How Much Is My Car Tax

How Much Is My Car Tax

How Much is My Car Tax?

As an obligatory expense for UK motorists, it’s important to understand how your Vehicle Excise Duty (VED), also known as car tax, is calculated. The amount you’ll pay depends on factors like your vehicle’s age, fuel type and CO2 emissions.

This in-depth guide explains what car tax is, how it’s calculated, recent changes to the system, and provides tips to legally minimize your tax burden. Read on for plain English insights into demystifying this annual bill.

What is Car Tax Exactly?

Car tax, known officially as Vehicle Excise Duty (VED), is an annual tax levied by the DVLA for using a vehicle on UK roads. It applies to most motorized vehicles like cars, vans, motorbikes and motorhomes, raising over £6 billion for the Treasury annually to fund road infrastructure and maintenance.

You must tax your vehicle and display a valid electronic receipt before using it on public roads. Driving an untaxed vehicle illegally risks court fines of up to £1,000.

What Is Car Tax Exactly?
What is Car Tax Exactly?

How is Your Car Tax Calculated?

There are three key factors determining your VED tax band and rates:

  1. Vehicle Type – The default tax class your vehicle falls under based on aspects like fuel, engine size, weight, emissions and age. Different bands have set rates.
  2. CO2 Emissions – For newer cars, CO2 emissions help determine the taxable band. Cleaner cars tend to pay less.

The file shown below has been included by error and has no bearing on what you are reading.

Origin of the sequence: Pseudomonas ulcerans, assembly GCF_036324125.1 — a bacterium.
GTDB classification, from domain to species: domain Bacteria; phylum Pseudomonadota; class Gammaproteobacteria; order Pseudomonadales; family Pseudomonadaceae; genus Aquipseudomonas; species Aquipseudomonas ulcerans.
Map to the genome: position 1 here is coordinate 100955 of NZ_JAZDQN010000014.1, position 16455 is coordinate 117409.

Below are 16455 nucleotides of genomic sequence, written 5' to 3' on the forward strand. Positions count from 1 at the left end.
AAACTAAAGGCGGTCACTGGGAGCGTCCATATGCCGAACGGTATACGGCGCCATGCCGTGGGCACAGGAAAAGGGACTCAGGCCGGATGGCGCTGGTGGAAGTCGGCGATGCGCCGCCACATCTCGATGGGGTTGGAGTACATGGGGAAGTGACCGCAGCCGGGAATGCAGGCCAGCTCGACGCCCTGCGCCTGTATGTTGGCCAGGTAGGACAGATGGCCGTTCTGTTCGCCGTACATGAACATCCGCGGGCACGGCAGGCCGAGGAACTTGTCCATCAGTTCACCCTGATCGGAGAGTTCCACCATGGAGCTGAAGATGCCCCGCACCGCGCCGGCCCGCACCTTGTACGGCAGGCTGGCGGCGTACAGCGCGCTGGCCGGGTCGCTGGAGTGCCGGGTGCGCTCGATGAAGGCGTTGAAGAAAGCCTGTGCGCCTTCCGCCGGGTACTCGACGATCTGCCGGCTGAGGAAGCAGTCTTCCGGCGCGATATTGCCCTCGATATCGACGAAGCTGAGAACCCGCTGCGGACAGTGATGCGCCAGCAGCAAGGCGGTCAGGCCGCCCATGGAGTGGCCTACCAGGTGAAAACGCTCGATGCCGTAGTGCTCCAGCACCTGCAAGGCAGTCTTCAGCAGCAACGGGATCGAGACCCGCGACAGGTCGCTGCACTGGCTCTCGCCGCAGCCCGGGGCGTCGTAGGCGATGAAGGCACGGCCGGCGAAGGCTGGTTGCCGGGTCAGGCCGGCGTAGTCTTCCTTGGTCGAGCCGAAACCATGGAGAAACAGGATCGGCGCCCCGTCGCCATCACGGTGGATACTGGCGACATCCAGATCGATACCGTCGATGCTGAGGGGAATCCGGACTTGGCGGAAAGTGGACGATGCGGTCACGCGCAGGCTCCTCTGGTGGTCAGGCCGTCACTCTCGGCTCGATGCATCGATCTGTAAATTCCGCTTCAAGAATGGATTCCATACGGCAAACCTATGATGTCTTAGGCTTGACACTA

3. Fuel Type – Zero-emission electric cars and alternative fuels have the lowest tax rates. Petrol and diesel vehicles pay more.

Your vehicle logbook (V5C) specifies the relevant details deciding your road tax class and charges.

How Did the 2017 VED Changes Affect Costs?

In April 2017, the government overhauled the car tax system:

  • CO2 emissions-based – Tax bands are now determined by CO2 emissions rather than engine size to incentivize cleaner vehicles.
  • First year rates – New car buyers now pay higher ‘first year rates’ up to £2,175, compared to just £55 previously.
  • Standard rates unchanged – Standard car tax rates after the ‘first year’ were largely unchanged for existing cars.

The reforms were seen by many as a ‘stealth tax’ on new diesel car buyers facing steep first-year costs, while older vehicles saw minimal changes.

How Did The 2017 Ved Changes Affect Costs?
How Did the 2017 VED Changes Affect Costs?

What are the Current 2023 Car Tax Rates?

While each vehicle has a specific tax rate, here are some common 2023 VED bands and costs:

Petrol/Diesel Cars:

  • First year rates – From £10 to £2,175 depending on emissions
  • Standard rate – £165 for cars under 256g/km CO2

Electric Cars:

  • First year rate – £0 for all zero emissions electric cars
  • Standard rate – £0 annual cost for full electric cars

Motorbikes:

  • First year rate – From £16 to £120 depending on engine size
  • Standard rate – From £22 to £102 annually

Vans:

  • First year rate – £290 for new diesel vans
  • Standard rate – £170 per year for diesel vans under 3.5 tonnes

As shown, electric and lower emission vehicles have much lower rates compared to petrol, diesel and high emission models. Check your V5C logbook for your exact tax class and costs.

6 Ways to Legally Reduce Your Car Tax Costs\

While difficult to avoid entirely, there are legal ways to cut your tax burden:

  1. Go Electric – Benefit from the £0 VED rates for electric or hybrid vehicles.